Archive for September, 2007

Warping Real World Spaces

Warped Wall – wallpaper reacts to objects hanging from it by warping beautifully

Unchained – typically oppressive chain link fences become objects of beauty in The Netherlands

Blown Up Living Room – living areas overtaken by inflatable tendrils

Vuitton Refused – irony abounds as high priced fashionista Louis Vuitton does garbage duty

Helios House – Keith shoots a gas station gone low poly just outside of Los Angeles (more)

images via demakersvan and surrealien

Twisted Metal and Leaving Car Culture

I was in a spectacular car crash. Roads were deceptively slick from an overnight storm. A white Civic speeds alongside and darts suddenly in front of me, leaving inches. Then his brake lights come on. I cut right to avoid hitting him. My wheels go bald, my car skidding left into his with a sound like a crumpling tin can. His car careens left, slamming into the median. Mine slides right, out into the river — almost. A few pieces of well-placed wire keep me from going in face-first. (I guess we have Robert Moses to thank for something after all.) I walk away, but the car is totaled.

After the adrenaline of the accident wears off, panic sets in. I’m without a car for the first time since high school. Sure, I’ve taken public transit for long stretches before, but there was always the car out back just in case. Sayonara safety net.

And suddenly the amount of pro-car propaganda arriving by mail turns from a trickle to a flood. Since my car became a twisted heap, I’ve found myself awash in shiny brochures from everyone from Mercedes to Hummer to Hyundai. Heck, even my insurance company sent me a brochure with details of their “best rate” auto loans. Why were they all so sure I wanted a new car? That’s car culture. Even if you don’t need one, you want one.

Instead of running out to fill that auto void, though, I decided to go cold turkey. It wasn’t easy. My commute ballooned from 30 minutes to an hour thirty in each direction, and the up-front cost went from $15 a week to $30 a day. Going carless takes planning and cold hard cash. (Transit subsidy, anyone?) Plus, it just feels strange.

And it’s that lifelong programming that still has me subconsciously shopping for parking spaces a month later. What does that say about the creep of the almighty auto into our collective psyche? But things have gotten better, too. No more dealing with obnoxious drivers for an hour a day, no more traffic jams, no more worrying about the next car repair or getting a ticket. But my biggest worry driving a car has always been the ever looming possibility that you might seriously hurt or kill someone — someone who just happens to wander out into the street at the wrong moment: a kid chasing a ball, an adult who misreads a crosswalk sign. That anxiety is behind me, too.

As if to punctuate my first month of auto abstinence, World Car Free Day was this weekend. It’s nice to be on the right side of that equation for once, even if it started off against my will. And GM’s workers added their own inadvertent nod by walking off the job yesterday. Friday also saw the return of parking spaces to nature via Park(ing) Day. Signs from above, no? Well, at least I’ll take it that way.

image by jae lee

Ukraine’s Floating Castle

Found object: floating castle. Photos of a mysterious levitated structure that looks straight out of a fantasy film showed up recently, and much speculation followed. Where was it? Was it a sculpture? Had the photoshop corps been at work again?

Some judicious automated translator banging (most of the conversation is in Russian, Spanish, and Ukranian) yielded a few tidbits. The photographer, for example, says it was dismantled in May of this year. And it was in Ukraine. Archinect says it’s the remains of “bunker for the overload of mineral fertilizers.”

But what I find most interesting are the connections people made between the structure and film worlds created by Terry Gilliam, Jean-Pierre Jeunet and, most often, Hayao Miyazaki — particularly Howl’s Moving Castle. I never quite understood what went on in that film. (A couple friends from Japan didn’t either, so I’m guessing it’s not a cultural thing.) Still, the characters and the world were so strong that it nearly didn’t matter.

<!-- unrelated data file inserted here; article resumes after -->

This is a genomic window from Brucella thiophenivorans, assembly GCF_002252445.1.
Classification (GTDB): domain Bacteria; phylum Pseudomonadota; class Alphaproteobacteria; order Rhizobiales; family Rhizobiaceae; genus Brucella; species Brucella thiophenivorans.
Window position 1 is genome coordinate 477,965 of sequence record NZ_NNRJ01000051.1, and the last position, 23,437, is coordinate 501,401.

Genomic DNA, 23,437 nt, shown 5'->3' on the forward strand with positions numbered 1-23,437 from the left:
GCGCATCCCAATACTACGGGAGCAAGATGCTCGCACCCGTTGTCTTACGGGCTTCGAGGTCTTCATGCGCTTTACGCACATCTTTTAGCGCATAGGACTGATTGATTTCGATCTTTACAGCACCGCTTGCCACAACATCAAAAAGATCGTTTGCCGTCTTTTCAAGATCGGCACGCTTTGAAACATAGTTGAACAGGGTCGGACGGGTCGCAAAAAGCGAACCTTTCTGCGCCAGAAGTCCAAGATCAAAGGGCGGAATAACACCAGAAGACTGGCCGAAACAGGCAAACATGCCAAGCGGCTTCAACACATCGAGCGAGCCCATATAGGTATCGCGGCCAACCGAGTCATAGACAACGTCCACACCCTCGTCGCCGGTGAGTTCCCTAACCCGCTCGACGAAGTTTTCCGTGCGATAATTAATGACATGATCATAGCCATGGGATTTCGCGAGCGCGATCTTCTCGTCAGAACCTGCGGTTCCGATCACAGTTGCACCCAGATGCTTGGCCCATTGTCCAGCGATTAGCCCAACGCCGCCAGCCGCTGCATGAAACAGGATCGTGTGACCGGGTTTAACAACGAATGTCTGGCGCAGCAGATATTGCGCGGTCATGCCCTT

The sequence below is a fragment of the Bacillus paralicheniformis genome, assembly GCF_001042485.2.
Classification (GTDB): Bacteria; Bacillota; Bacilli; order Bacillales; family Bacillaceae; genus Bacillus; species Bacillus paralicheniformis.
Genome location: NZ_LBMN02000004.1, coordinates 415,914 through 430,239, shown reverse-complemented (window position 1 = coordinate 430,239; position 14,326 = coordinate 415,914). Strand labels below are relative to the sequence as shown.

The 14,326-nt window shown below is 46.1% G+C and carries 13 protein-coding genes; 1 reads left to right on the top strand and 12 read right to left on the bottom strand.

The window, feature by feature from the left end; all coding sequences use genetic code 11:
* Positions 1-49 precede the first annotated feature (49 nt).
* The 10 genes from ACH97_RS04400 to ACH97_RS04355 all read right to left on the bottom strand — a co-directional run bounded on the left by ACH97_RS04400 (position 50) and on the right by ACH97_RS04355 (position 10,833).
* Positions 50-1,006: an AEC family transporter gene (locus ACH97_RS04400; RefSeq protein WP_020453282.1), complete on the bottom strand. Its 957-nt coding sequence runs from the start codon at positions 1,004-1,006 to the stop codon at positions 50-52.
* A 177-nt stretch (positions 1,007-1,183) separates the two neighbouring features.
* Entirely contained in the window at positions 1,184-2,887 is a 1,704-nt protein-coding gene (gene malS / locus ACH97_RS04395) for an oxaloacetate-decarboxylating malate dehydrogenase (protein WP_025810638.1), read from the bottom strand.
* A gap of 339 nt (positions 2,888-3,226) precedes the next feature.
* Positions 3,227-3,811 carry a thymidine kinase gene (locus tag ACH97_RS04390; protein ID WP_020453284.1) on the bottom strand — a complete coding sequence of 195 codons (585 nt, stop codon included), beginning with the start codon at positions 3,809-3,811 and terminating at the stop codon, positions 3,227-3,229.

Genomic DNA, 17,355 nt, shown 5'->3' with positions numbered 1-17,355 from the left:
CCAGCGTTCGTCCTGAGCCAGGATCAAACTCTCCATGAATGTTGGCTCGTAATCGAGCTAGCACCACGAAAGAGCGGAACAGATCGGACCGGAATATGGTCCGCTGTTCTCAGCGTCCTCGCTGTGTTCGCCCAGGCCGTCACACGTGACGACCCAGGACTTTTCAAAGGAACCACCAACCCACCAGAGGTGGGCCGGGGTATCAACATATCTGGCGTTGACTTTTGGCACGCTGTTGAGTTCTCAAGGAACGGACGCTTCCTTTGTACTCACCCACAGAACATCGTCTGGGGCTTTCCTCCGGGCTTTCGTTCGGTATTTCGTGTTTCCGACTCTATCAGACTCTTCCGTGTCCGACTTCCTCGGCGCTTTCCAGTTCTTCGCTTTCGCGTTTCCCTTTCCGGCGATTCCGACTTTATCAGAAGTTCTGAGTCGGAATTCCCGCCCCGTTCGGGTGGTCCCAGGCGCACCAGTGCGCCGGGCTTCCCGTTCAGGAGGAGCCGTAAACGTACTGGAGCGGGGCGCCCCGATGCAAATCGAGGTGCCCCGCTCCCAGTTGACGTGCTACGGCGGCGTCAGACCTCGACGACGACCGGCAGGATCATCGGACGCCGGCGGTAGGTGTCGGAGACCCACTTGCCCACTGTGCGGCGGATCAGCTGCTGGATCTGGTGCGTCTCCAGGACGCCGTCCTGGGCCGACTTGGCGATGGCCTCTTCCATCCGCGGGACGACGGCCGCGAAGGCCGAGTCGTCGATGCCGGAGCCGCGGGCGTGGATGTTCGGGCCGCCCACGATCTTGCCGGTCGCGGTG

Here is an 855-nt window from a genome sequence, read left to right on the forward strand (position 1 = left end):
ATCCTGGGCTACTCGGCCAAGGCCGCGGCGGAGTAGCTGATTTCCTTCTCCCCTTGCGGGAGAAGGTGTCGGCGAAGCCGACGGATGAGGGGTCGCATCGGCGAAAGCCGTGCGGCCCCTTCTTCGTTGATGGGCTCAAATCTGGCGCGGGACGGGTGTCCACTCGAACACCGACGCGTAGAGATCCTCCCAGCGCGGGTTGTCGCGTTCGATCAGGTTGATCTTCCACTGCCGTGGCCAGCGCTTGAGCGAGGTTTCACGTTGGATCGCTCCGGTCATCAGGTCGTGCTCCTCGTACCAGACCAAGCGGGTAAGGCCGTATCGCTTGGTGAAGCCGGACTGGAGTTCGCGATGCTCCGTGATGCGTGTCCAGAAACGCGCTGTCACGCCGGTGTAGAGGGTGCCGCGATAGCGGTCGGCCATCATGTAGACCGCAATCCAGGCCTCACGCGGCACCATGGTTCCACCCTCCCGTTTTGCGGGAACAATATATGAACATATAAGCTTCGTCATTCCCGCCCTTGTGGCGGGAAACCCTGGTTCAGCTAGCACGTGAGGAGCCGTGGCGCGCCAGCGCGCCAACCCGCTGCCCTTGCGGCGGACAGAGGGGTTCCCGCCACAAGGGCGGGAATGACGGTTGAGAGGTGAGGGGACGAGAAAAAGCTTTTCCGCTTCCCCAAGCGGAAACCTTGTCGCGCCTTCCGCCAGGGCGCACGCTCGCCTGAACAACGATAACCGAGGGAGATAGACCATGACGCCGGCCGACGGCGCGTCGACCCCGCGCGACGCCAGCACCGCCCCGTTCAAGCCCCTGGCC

And the fact that so many want to see Miyazaki’s world in the real one says something about the places his films create. Lots of animated films let us escape into wonderful imaginary places. But there’s something special about Miyazaki’s movies that makes the real world seem more wonderful, too.

Find alternate angles and multilingual conversation at panoramio. Thanks to ffffound.

Fabulous Illustrated Octonauts Back in Action

See, there is something good about the end of summer after all. The second in Meomi’s gorgeously illustrated Octonauts book series is due out October 15. And, from the looks of it, creative duo Vicky Wong and Mike Murphy have outdone themselves as the supercute team of eight return to explore charming underwater vistas in a new story about saving the world’s shadows. Preorder it and get a autographed copy plus postcard.

Find more at Octonauts HQ and visit for some behind the scenes goodies. Even more regular updates on the studio blog.

via k10k

Words and Wordless on City Streets

Psychic Vacuum

Psychic Vacuum – Mike Nelson’s new installation in Essex Street market is a beautiful expression of the haunting environs an urban explorer might encounter on entering a long abandoned space — a modern Pompeii (more at Bluejake, Gothamist, NYT)

Save The Words – video from the future cleverly examines the loss of written language

Folder-shaped Folder – metaphor amusingly fleshed out with this USB drive shaped just like the files it carries

Open Secret – graffiti just outside Cape Town puts intimate thoughts in plain sight

Lady Cab Driver – cabbie and blogger Melissa Plaut takes us inside what it means to be a female hack in New York City

Cornered at the Bend – love this unexpectedly powerful shot from the streets of Mumbai

Gallery Baghdad: Art Among the Ruins

Iraq Gallery

There’s an art exhibit space in Baghdad, but good luck getting there. This week’s Studio 360 takes you on a trip across the the most dangerous city in the world in search of Madarat Gallery, and it ain’t easy.

The problems start early: simply finding a translator willing to make the journey is a challenge. And that translator, Abdu Ibrahim, has to do much more than navigate language: determining the best travel route, obsessively watching for people following them, even remarking that he was going to die with the Americans. Still, he develops a sense of giddiness as the the trip goes on, as the travelers slipped further and further into open roads, unsure of who might intercept them, and for what. After all, the going rate for an American is $50,000.